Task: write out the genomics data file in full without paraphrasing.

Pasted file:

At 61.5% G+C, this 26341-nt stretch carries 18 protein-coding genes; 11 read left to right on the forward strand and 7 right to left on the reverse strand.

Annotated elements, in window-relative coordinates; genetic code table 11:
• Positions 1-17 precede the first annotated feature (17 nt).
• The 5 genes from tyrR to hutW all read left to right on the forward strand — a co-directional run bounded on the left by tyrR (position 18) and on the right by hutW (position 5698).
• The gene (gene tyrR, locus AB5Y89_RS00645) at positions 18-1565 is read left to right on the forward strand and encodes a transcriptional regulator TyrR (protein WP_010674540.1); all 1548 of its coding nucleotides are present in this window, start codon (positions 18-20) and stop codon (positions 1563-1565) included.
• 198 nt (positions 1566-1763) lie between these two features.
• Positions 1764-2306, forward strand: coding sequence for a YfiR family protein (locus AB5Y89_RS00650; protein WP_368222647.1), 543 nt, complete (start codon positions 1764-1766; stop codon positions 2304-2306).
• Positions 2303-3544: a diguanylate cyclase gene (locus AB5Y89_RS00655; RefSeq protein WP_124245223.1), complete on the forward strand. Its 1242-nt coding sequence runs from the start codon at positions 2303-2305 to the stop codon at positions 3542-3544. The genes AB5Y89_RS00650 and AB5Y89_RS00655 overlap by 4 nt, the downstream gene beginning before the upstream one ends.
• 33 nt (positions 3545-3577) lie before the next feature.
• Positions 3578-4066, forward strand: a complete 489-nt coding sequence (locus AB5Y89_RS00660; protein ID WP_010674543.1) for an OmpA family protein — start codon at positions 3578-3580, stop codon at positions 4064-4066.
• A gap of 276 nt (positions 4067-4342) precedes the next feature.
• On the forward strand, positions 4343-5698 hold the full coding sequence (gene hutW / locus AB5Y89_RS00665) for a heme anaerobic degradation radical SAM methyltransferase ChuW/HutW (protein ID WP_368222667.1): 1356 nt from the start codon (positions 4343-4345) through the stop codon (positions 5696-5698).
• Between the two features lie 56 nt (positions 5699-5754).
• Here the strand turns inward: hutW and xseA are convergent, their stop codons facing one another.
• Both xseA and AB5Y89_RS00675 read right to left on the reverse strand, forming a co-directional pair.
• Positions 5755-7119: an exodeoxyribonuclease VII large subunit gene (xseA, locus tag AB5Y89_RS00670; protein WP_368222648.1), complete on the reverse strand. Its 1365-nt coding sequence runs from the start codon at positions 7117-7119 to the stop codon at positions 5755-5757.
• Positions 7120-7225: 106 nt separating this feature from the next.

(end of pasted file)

At 61.5% G+C, this 26341-nt stretch carries 18 protein-coding genes; 11 read left to right on the forward strand and 7 right to left on the reverse strand.

Annotated elements, in window-relative coordinates; genetic code table 11:
• Positions 1-17 precede the first annotated feature (17 nt).
• The 5 genes from tyrR to hutW all read left to right on the forward strand — a co-directional run bounded on the left by tyrR (position 18) and on the right by hutW (position 5698).
• The gene (gene tyrR, locus AB5Y89_RS00645) at positions 18-1565 is read left to right on the forward strand and encodes a transcriptional regulator TyrR (protein WP_010674540.1); all 1548 of its coding nucleotides are present in this window, start codon (positions 18-20) and stop codon (positions 1563-1565) included.
• 198 nt (positions 1566-1763) lie between these two features.
• Positions 1764-2306, forward strand: coding sequence for a YfiR family protein (locus AB5Y89_RS00650; protein WP_368222647.1), 543 nt, complete (start codon positions 1764-1766; stop codon positions 2304-2306).
• Positions 2303-3544: a diguanylate cyclase gene (locus AB5Y89_RS00655; RefSeq protein WP_124245223.1), complete on the forward strand. Its 1242-nt coding sequence runs from the start codon at positions 2303-2305 to the stop codon at positions 3542-3544. The genes AB5Y89_RS00650 and AB5Y89_RS00655 overlap by 4 nt, the downstream gene beginning before the upstream one ends.
• 33 nt (positions 3545-3577) lie before the next feature.
• Positions 3578-4066, forward strand: a complete 489-nt coding sequence (locus AB5Y89_RS00660; protein ID WP_010674543.1) for an OmpA family protein — start codon at positions 3578-3580, stop codon at positions 4064-4066.
• A gap of 276 nt (positions 4067-4342) precedes the next feature.
• On the forward strand, positions 4343-5698 hold the full coding sequence (gene hutW / locus AB5Y89_RS00665) for a heme anaerobic degradation radical SAM methyltransferase ChuW/HutW (protein ID WP_368222667.1): 1356 nt from the start codon (positions 4343-4345) through the stop codon (positions 5696-5698).
• Between the two features lie 56 nt (positions 5699-5754).
• Here the strand turns inward: hutW and xseA are convergent, their stop codons facing one another.
• Both xseA and AB5Y89_RS00675 read right to left on the reverse strand, forming a co-directional pair.
• Positions 5755-7119: an exodeoxyribonuclease VII large subunit gene (xseA, locus tag AB5Y89_RS00670; protein WP_368222648.1), complete on the reverse strand. Its 1365-nt coding sequence runs from the start codon at positions 7117-7119 to the stop codon at positions 5755-5757.
• Positions 7120-7225: 106 nt separating this feature from the next.